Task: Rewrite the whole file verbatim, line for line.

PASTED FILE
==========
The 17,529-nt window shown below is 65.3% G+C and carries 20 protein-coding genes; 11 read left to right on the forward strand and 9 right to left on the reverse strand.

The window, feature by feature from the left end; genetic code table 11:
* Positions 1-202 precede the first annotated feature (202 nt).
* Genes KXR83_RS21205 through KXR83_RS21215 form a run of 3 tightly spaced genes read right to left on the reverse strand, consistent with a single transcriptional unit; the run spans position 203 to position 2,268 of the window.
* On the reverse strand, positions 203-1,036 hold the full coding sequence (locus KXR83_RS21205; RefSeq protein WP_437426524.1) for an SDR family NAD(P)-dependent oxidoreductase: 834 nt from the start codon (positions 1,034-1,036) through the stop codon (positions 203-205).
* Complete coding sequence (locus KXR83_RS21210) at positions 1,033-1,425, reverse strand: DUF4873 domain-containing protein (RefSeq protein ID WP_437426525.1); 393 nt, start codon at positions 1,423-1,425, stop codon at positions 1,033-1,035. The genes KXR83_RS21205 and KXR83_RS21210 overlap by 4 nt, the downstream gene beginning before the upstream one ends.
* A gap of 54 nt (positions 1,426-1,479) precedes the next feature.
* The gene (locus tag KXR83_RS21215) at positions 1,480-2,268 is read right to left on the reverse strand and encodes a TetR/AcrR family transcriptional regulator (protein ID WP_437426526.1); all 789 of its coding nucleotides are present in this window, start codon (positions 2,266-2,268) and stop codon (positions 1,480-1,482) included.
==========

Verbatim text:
The 17,529-nt window shown below is 65.3% G+C and carries 20 protein-coding genes; 11 read left to right on the forward strand and 9 right to left on the reverse strand.

The window, feature by feature from the left end; genetic code table 11:
* Positions 1-202 precede the first annotated feature (202 nt).
* Genes KXR83_RS21205 through KXR83_RS21215 form a run of 3 tightly spaced genes read right to left on the reverse strand, consistent with a single transcriptional unit; the run spans position 203 to position 2,268 of the window.
* On the reverse strand, positions 203-1,036 hold the full coding sequence (locus KXR83_RS21205; RefSeq protein WP_437426524.1) for an SDR family NAD(P)-dependent oxidoreductase: 834 nt from the start codon (positions 1,034-1,036) through the stop codon (positions 203-205).
* Complete coding sequence (locus KXR83_RS21210) at positions 1,033-1,425, reverse strand: DUF4873 domain-containing protein (RefSeq protein ID WP_437426525.1); 393 nt, start codon at positions 1,423-1,425, stop codon at positions 1,033-1,035. The genes KXR83_RS21205 and KXR83_RS21210 overlap by 4 nt, the downstream gene beginning before the upstream one ends.
* A gap of 54 nt (positions 1,426-1,479) precedes the next feature.
* The gene (locus tag KXR83_RS21215) at positions 1,480-2,268 is read right to left on the reverse strand and encodes a TetR/AcrR family transcriptional regulator (protein ID WP_437426526.1); all 789 of its coding nucleotides are present in this window, start codon (positions 2,266-2,268) and stop codon (positions 1,480-1,482) included.